By Rizwan Asghar
The successful test-firing of the submarine-launched, nuclear-capable cruise missile Babur-III has made many people in our strategic community feel proud. The missile, with a range of 450 kilometres, is being considered “a major scientific milestone” because it gives Pakistan a sea-based second-strike nuclear capability.
Second-strike capability enables a country to absorb the first strike and still retaliate to cause unacceptable damage. According to multiple media reports, our nuclear establishment has been working to improve its sea-based nuclear capabilities since the establishment of Naval Strategic Force Command in 2012. Foreign experts have largely remained divided over Pakistan’s ability to shrink warheads for use with sea-launched weapons. However, it is hoped that the launch of the nuclear-capable Babur-III will now put an end to the ongoing debate on the credibility of Pakistan’s second-strike capability.
A reasonable argument can be made that secure second-strike force goes a long way in strengthening Pakistan’s defence. But winning a military exchange cannot save us from utter destruction. Another major problem is the lack of intelligence. If Pakistan and India do not know the exact location of each other’s weapons, launching a nuclear first strike would be of limited utility. Many nuclear theorists hold that absence of intelligence is more critical than the problem of ensuring retaliation.
Michael Gerson argues that “a successful first strike would require near-perfect intelligence, surveillance, and reconnaissance, a problem made more challenging as current and potential adversaries develop and deploy mobile and relocatable ballistic missiles”. Jan Lodal, another security experts, has warned that “the challenge in modern warfare is not hitting a target at a known and fixed location; the challenge is to know the target’s location”. How do our nuclear policymakers plan to tackle these challenges? No one knows the right answer.
Given India’s heavy military spending and aggressive foreign policy moves, Pakistan has every right to strengthen its overall defence capabilities. But an important question arises: is India the only security challenge to Pakistan?
The truth is that India is not foremost on the agenda of most Pakistanis in terms of what they wake up every morning and worry about. On the contrary, it is the grim employment situation, the rapidly deteriorating economic conditions, and the worsening law and order situation that plagues them. Our growing arsenal of nuclear weapons and missiles cannot do anything to solve these problems faced by the public.
As I have argued in these pages and elsewhere on previous occasions, we do not need new missile systems. Our nuclear security managers always point towards India’s growing nuclear capabilities. But we do not have enough money to catch up with India. India is the world’s fifth largest economy and we are a country under the burden of crippling external debt. Why not compete with India in the economic realm?
Pakistan has sufficient nuclear weapons to fully operationalise an asymmetric nuclear posture, ensuring the tactical first use of nuclear weapons, with enough in reserve to survive India’s retaliatory nuclear strike. With respect to delivery vehicles, we have nuclear-capable aircrafts and both operational short-range and medium-range ballistic missiles under the aegis of respective service Strategic Forces Commands. These could be used to deliver a nuclear warhead on advancing Indian forces and several major strategic targets.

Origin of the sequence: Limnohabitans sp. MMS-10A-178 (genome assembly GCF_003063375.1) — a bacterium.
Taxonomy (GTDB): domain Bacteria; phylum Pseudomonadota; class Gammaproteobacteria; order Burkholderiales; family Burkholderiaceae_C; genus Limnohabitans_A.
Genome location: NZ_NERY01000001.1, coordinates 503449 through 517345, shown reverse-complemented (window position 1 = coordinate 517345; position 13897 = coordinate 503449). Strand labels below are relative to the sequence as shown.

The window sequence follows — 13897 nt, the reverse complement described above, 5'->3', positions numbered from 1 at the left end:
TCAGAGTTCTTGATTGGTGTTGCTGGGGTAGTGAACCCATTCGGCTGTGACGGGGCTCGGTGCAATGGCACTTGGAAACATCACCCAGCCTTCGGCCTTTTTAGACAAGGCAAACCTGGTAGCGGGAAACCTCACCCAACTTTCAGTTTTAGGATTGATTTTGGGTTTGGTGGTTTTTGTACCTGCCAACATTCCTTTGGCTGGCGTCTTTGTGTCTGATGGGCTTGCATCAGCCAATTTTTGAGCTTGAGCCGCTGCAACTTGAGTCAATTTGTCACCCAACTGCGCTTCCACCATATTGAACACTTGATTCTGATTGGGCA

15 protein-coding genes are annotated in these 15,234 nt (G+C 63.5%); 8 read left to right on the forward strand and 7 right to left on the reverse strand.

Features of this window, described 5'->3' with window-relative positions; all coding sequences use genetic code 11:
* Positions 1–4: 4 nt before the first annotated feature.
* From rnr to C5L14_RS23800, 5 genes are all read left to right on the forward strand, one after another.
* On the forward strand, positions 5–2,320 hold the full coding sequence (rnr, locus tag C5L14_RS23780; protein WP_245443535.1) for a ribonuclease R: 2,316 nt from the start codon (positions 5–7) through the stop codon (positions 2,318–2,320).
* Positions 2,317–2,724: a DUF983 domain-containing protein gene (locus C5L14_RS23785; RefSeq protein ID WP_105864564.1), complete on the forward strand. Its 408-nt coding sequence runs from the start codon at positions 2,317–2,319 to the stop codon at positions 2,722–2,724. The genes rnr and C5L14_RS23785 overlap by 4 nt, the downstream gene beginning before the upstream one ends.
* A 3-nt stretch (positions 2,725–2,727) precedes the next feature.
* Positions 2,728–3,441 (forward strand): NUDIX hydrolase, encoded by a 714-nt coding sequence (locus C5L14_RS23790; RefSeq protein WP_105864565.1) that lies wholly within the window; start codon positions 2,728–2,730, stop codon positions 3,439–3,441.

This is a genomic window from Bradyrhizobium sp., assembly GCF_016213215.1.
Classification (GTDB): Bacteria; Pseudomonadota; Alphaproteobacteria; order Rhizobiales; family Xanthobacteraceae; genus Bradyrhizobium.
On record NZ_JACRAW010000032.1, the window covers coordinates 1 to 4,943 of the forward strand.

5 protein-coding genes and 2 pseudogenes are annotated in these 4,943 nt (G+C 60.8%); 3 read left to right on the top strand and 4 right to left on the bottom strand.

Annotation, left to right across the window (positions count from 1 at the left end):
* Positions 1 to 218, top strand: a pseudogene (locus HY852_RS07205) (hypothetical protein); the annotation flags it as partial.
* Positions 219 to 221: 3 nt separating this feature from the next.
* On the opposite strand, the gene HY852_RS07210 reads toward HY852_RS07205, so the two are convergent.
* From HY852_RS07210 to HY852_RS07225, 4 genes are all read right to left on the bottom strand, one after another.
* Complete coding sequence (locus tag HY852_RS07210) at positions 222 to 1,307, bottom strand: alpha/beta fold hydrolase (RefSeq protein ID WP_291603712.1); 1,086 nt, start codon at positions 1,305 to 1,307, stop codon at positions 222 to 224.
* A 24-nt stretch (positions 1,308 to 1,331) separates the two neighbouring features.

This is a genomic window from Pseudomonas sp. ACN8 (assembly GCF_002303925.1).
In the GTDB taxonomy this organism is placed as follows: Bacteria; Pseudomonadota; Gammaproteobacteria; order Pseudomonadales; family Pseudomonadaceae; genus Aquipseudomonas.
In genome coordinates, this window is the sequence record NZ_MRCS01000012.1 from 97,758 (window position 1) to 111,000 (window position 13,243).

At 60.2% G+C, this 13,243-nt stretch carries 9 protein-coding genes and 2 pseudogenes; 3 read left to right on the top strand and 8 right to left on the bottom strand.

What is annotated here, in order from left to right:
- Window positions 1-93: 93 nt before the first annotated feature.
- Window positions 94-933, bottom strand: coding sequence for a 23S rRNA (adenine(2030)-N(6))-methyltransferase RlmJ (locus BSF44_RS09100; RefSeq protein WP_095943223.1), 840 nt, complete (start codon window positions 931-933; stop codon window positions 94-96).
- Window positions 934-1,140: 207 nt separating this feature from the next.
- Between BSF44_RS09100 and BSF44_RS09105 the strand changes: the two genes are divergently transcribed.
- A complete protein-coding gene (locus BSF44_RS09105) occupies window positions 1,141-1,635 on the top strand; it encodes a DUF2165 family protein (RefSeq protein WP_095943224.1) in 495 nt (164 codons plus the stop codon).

It seems that after failing to bring hundreds of millions of people, living on both sides of the border, out of poverty over the past 65 years, India and Pakistan have settled on nuclear war as a solution. The truth is that after spending billions of rupees on the proliferation of these deadly weapons, both countries have made the region more insecure. Nuclear-tipped missiles may suffer mechanical failure or deflection in flight, allowing for the possibility of missiles falling within one’s own territory. In addition, the possibility of accidental or unauthorised nuclear weapons exchange exacerbates fears of cataclysmic destruction.
Policymakers continue to proceed as if the same incremental approach to limiting nuclear threats used for the last six decades will produce the same results today – in a world that is quite different.
In 2006, Alan Robock, a famous American climatologist, undertook extensive research on the consequences of a potential limited nuclear war between Pakistan and India. Examining the effects of this scenario, he found out that even if the two countries use less than one-half of their current arsenals, more than 20 million people would die within the first week from blast effects, burns and radiation exposure.
In addition to eradicating the social infrastructure, nuclear attacks would leave long-lasting and extreme environmental effects. A nuclear war between the India and Pakistan would totally change the politics and geography of both countries and provoke shocking responses from the people of both countries.
A stable regional nuclear order will not emerge automatically or without any consistent effort in this direction. We have to think about the steps that need to be taken to make the emergence of a stable and secure regional nuclear order possible in the years to come. We must stop the vertical proliferation of nuclear technologies. Our younger generation needs education and better healthcare way more than second-strike nuclear capability.